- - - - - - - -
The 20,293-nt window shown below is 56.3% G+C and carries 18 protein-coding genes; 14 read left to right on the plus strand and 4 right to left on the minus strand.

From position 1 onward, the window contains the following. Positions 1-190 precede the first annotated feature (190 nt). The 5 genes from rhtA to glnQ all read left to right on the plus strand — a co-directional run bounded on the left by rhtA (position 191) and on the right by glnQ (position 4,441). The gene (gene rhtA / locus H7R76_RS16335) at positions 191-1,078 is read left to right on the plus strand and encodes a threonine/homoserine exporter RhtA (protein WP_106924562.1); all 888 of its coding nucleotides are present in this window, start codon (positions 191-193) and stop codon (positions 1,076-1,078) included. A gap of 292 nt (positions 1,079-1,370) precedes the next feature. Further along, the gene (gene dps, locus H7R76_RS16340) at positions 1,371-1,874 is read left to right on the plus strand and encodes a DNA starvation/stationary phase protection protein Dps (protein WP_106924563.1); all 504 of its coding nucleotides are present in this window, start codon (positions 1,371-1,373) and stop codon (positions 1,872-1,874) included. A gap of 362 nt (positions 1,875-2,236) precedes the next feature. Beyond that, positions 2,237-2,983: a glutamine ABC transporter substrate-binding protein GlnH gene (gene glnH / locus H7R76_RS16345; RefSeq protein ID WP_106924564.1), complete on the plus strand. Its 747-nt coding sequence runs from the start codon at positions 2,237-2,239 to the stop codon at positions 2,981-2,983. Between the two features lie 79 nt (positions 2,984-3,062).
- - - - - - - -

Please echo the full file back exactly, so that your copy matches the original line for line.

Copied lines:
The 20,293-nt window shown below is 56.3% G+C and carries 18 protein-coding genes; 14 read left to right on the plus strand and 4 right to left on the minus strand.

From position 1 onward, the window contains the following. Positions 1-190 precede the first annotated feature (190 nt). The 5 genes from rhtA to glnQ all read left to right on the plus strand — a co-directional run bounded on the left by rhtA (position 191) and on the right by glnQ (position 4,441). The gene (gene rhtA / locus H7R76_RS16335) at positions 191-1,078 is read left to right on the plus strand and encodes a threonine/homoserine exporter RhtA (protein WP_106924562.1); all 888 of its coding nucleotides are present in this window, start codon (positions 191-193) and stop codon (positions 1,076-1,078) included. A gap of 292 nt (positions 1,079-1,370) precedes the next feature. Further along, the gene (gene dps, locus H7R76_RS16340) at positions 1,371-1,874 is read left to right on the plus strand and encodes a DNA starvation/stationary phase protection protein Dps (protein WP_106924563.1); all 504 of its coding nucleotides are present in this window, start codon (positions 1,371-1,373) and stop codon (positions 1,872-1,874) included. A gap of 362 nt (positions 1,875-2,236) precedes the next feature. Beyond that, positions 2,237-2,983: a glutamine ABC transporter substrate-binding protein GlnH gene (gene glnH / locus H7R76_RS16345; RefSeq protein ID WP_106924564.1), complete on the plus strand. Its 747-nt coding sequence runs from the start codon at positions 2,237-2,239 to the stop codon at positions 2,981-2,983. Between the two features lie 79 nt (positions 2,984-3,062).